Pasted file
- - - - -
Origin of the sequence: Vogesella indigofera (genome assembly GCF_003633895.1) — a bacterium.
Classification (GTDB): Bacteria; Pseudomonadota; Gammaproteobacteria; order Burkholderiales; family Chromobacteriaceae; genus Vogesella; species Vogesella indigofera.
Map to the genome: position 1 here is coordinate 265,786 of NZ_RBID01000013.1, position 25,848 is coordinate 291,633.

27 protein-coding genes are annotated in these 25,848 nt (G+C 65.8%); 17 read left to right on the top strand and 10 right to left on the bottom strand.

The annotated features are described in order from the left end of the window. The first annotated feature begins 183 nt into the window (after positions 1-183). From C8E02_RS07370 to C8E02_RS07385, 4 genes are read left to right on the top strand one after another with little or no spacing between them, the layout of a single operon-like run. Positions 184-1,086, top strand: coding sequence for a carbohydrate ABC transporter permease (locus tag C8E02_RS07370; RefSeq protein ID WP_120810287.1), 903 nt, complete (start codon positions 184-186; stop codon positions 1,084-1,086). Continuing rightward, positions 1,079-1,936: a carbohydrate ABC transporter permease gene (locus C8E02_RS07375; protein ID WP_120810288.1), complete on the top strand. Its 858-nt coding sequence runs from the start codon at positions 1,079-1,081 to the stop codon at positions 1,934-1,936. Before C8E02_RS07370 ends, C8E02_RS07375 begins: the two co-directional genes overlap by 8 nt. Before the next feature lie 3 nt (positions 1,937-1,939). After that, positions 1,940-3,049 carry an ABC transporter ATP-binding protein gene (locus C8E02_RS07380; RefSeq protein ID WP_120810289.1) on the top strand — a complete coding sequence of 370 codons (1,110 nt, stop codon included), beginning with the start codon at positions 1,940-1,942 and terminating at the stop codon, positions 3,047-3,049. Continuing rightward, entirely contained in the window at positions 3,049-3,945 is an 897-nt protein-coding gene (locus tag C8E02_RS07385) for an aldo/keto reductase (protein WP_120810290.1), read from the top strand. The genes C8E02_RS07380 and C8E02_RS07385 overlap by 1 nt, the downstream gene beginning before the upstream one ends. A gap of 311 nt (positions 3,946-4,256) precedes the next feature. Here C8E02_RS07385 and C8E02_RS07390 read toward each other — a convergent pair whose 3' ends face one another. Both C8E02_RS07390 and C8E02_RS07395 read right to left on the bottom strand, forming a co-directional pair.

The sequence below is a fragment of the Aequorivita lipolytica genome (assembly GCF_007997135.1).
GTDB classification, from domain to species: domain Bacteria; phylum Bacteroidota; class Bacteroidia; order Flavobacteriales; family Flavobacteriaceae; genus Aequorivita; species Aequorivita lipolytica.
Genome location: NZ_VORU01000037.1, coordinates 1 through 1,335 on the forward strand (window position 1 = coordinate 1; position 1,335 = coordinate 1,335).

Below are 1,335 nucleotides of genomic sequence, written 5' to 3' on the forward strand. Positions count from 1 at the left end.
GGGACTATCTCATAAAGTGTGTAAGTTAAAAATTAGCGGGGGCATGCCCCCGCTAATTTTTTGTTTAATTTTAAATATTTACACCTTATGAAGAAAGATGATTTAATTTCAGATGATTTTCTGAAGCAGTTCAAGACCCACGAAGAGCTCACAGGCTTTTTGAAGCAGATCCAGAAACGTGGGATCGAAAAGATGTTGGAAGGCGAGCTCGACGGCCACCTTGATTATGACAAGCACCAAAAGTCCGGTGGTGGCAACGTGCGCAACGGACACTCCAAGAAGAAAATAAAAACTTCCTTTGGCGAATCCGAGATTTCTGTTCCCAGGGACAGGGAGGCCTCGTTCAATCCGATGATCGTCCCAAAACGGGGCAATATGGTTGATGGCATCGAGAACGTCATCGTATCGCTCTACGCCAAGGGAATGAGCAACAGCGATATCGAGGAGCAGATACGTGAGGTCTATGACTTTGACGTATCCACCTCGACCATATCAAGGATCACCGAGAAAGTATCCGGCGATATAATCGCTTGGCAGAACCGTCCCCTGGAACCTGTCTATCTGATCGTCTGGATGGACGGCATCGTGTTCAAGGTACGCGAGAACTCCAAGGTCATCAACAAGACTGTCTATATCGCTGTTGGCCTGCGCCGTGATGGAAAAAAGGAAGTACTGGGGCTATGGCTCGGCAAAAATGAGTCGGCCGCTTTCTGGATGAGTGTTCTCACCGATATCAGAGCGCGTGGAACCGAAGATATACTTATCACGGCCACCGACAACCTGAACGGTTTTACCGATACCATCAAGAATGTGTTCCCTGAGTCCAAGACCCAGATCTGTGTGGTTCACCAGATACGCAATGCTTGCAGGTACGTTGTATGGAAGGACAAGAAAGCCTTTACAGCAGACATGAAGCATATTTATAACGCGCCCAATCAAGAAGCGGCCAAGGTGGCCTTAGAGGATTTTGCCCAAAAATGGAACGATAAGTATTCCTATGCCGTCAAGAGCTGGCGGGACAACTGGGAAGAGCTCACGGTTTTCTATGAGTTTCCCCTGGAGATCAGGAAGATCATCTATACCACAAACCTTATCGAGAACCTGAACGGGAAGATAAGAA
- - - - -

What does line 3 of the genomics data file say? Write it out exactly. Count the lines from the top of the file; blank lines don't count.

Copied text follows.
Map to the genome: position 1 here is coordinate 265,786 of NZ_RBID01000013.1, position 25,848 is coordinate 291,633.